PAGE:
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Living like Ben Franklin for a week

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JUNE 10, 2015

This summer, while you are busy at your internship or binge-watching Netflix, we at the Clog went looking for ways to make our summer a more productive one. So we appealed to Benjamin Franklin for aid. We tried out his daily schedule to see if it would help lead to better time-management practices.

Benjamin Franklin was all about self-improvement. He was one among 17 children from a working-class family who achieved the American dream. With such a wide range of roles he fulfilled during his lifetime as inventor, scientist, politician, writer and a Founding Father of the United States, it goes to show how successful one can be by utilizing time well. He came up with a daily schedule in which he invented a “bold and arduous Project of arriving at moral Perfection,” listing 13 virtues he wished to perfect in himself. His schedule template was a way for him to improve in the virtue of Order — something he found he struggled the most in. He did not adhere to this template every day, being a traveling diplomat and being flexible for the convenience of others’ schedules, but he did spend a lot of time contriving this schedule and did his best to follow it when he was able to.

The first day we adopted Franklin’s schedule, we woke up three hours earlier than we were supposed to. We were already experiencing more difficulty than anticipated, but we got up at 5 a.m. and planned our day. For the purpose of this experiment we adopted a form of his virtue project and worked on a new virtue each day. We started with courage and then on the following days worked on honesty, resolution, humility, wisdom, order and sincerity. The first few days we were religious in following the schedule and its designated activities. Then, as the week went on, we grew more flexible with our time, getting up at 6 a.m. for the latter half of the week.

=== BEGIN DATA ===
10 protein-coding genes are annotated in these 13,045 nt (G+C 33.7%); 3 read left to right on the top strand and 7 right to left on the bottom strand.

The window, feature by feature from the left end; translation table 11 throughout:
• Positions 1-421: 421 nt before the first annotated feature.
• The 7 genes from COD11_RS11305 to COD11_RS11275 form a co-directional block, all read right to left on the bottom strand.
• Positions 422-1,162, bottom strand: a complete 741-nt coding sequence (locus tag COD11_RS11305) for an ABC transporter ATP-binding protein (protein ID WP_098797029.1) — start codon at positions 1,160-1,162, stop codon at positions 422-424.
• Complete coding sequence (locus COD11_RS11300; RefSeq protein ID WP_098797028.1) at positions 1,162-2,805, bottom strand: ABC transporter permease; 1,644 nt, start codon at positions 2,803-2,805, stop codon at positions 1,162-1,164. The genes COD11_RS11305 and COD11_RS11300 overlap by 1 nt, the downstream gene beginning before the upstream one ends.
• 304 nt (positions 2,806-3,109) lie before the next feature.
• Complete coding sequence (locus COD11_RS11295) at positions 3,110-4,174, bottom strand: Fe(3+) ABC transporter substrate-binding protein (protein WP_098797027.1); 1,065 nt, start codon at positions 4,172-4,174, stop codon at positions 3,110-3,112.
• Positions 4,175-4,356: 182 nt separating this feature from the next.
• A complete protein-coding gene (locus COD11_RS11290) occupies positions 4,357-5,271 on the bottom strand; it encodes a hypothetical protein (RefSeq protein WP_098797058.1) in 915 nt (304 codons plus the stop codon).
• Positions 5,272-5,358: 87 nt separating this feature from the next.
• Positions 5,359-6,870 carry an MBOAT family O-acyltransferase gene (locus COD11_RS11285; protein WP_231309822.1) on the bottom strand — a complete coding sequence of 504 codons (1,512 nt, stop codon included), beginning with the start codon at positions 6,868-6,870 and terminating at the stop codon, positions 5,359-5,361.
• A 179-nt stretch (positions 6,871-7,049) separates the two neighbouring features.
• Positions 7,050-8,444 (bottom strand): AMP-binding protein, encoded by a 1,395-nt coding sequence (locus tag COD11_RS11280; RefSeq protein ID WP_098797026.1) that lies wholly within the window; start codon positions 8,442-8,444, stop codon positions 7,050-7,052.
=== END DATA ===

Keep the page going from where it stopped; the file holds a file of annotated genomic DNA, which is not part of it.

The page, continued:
One of the greatest benefits to following Franklin’s schedule was being less stressed in the morning. Having three hours before work gave us more than enough time to prepare for the day by writing our to-do lists. We then had ample time to exercise, shower and eat breakfast without rushing. We are by no means morning people, but by the time it was 8 a.m., we were generally more cheerful, wide awake and ready to start work. During this past week, we did things we would have never done before, such as going to Sunrise Yoga at the Recreational Sports Facility at 6:45 a.m. By the second day, the schedule made it easier to achieve what we wanted to accomplish because the days seemed longer. In addition, we became more conscious of prioritizing our time by setting time limits for tasks we needed to get done.

The hardest part of this trial was rising and going to bed early. It was impossible for us to go to bed at 10 p.m. Every night we tried to do so, our brains would not shut up, and we’d have trouble turning them off. 11 p.m. feels more natural for us, so we went to bed at that hour instead. It’s not about the specific time that things are to be done on the schedule; it’s about how to best allocate the time in a 17-hour workday.

The most important lesson we learned was connecting the image of Franklin’s face on the one hundred dollar bill and his promulgation of the saying “time is money” in Richard’s Almanac. We learned to spend time like it’s money in order to be successful. Act like Franklin to make them Franklins, are we right? Planning our day with this schedule was like drafting and following a budget. We prioritized and rationed hours accordingly. We were prompted daily to invest in activities that make us better, such as reading and teaching ourselves piano, but also to give ourselves breaks during the day and worry less about the future. The point of the schedule is to get into the habit of establishing goals each day and prioritizing given tasks. Franklin’s questions — “What good shall I do today?” and “What good have I done today?” — help build self-awareness by helping us reflect on strengths and weaknesses through personal virtues. We’ve all heard some form of Franklin’s ideology of time before, but we can say that after immersing ourselves in this philosophy for seven days, it really made us realize how crucial it is to life. If we’re trying to be the best version of ourselves in the present day, there is no way that we won’t improve.

Image source: Alvin Trusty via Creative Commons

Contact Natalie Dardaine at [email protected].

JUNE 10, 2015